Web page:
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Bad marks for Greek justice

Greece failed to make positive marks in the second European Justice scoreboard of the European Commission which was presented on Monday.

The objective of the EU Justice Scoreboard is to assist the EU and its  Member States to achieve more effective justice by providing objective, reliable and comparable data on the functioning of the justice systems of all Member States.

Such data is essential to support reforms in national justice systems required for relaunching economic growth.

There is a need for such a systematic overview of the functioning of justice systems in all Member States that takes full account of different legal systems and traditions.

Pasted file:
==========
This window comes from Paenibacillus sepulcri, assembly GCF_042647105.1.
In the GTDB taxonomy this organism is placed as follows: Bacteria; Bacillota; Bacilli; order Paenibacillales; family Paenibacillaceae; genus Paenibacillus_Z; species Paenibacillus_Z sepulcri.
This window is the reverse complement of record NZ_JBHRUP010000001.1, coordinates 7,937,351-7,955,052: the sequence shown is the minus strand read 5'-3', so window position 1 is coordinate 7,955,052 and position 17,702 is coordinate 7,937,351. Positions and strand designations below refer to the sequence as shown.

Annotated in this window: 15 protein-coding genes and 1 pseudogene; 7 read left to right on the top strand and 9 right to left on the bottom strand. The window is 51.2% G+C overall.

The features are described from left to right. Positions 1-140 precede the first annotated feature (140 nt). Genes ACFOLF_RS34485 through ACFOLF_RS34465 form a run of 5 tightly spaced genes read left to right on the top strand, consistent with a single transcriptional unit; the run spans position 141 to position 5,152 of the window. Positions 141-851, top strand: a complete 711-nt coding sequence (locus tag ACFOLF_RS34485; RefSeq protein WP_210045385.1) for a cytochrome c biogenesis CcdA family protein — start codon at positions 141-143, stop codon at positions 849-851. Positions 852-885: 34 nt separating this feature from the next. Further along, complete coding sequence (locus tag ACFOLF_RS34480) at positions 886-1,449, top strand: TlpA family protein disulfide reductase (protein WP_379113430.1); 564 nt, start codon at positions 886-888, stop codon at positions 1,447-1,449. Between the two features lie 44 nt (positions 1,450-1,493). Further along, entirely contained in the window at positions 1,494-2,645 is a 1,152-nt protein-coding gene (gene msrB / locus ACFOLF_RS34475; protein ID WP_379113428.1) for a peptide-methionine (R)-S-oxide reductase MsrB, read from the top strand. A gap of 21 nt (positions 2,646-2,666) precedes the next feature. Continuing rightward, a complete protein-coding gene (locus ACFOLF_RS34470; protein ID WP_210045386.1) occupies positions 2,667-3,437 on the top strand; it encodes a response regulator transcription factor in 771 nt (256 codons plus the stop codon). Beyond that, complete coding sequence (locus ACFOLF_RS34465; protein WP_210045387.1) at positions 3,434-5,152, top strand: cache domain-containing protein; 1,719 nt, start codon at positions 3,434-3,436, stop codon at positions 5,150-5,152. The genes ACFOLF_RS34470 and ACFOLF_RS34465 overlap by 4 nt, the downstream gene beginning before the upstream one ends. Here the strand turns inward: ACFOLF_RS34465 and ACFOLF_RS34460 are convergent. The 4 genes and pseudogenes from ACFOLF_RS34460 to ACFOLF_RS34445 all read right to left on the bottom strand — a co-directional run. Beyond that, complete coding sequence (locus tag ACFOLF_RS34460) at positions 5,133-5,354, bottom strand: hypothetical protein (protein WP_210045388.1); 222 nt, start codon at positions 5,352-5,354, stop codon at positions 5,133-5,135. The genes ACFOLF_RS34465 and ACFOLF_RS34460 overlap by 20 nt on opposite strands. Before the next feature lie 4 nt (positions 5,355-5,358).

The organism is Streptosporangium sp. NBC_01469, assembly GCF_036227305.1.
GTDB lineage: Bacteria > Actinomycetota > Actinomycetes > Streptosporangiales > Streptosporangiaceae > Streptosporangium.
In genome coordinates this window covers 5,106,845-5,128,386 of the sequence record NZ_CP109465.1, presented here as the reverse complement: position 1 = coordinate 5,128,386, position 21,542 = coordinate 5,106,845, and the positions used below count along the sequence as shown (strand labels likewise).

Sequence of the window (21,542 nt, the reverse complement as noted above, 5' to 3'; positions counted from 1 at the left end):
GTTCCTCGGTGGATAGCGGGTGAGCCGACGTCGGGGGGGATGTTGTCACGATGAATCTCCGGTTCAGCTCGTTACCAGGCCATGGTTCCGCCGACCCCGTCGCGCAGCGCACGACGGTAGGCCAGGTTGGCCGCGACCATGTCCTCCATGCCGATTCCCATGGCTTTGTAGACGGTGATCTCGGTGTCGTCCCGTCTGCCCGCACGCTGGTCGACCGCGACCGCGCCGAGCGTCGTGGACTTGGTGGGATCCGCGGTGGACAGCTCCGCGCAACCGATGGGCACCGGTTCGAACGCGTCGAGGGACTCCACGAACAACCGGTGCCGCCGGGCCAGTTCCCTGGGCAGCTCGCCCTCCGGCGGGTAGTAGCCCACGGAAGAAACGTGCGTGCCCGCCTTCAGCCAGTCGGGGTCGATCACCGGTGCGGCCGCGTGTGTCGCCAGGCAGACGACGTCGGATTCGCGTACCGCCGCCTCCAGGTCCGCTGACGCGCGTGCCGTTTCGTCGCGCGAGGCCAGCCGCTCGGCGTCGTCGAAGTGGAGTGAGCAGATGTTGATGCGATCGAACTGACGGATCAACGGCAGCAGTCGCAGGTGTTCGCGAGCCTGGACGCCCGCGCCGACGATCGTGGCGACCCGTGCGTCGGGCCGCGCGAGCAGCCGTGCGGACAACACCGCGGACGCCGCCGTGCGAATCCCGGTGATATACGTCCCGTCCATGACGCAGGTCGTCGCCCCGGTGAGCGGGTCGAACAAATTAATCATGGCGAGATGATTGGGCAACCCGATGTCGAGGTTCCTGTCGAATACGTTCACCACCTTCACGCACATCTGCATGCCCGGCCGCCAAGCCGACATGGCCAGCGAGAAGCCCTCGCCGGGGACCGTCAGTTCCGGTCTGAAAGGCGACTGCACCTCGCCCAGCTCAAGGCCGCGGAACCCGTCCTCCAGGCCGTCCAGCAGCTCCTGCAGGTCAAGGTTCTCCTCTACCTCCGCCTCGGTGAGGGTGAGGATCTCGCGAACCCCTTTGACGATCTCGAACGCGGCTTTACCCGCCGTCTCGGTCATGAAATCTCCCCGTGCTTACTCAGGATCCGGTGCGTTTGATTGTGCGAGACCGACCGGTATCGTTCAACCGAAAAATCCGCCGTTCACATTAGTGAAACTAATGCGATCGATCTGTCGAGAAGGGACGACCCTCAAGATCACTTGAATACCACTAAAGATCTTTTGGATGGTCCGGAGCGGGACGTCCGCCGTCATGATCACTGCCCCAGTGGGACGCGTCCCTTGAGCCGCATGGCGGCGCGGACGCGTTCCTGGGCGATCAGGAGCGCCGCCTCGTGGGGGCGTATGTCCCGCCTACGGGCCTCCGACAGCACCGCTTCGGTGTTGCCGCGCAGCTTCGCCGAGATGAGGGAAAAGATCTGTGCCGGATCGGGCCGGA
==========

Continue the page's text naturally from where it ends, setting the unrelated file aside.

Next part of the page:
Whatever the model of the national justice system or the legal tradition in which it is anchored, quality, independence and efficiency are some of the essential parameters of an 'effective justice system'.

In particular, for Greece, the scoreboard shows that the time taken to hear civil and commercial disputes of the lowest order has increased from 190 days in 2010 to 460 days in 2012, the third-slowest figure of the 22 EU member states for whom data is available.

Meanwhile, Greece also has the least efficient justice system of the 20 EU member states, according to the available data.

On a scale ranging from 0 to 4, the Greek justice system ranks worst in the EU with a rating of 1.5 and is followed by Cyprus with a rate of 2, while 10 member states (Denmark, Estonia, France, Luxembourg, Malta, Austria, Portugal, Slovenia, Finland and Sweden) scored the top mark of 4.

The scoreboard also presents rates the independence of the justice system, by which reckoning Greece stands in 24th position of the 28 EU members and 84th among 184 countries.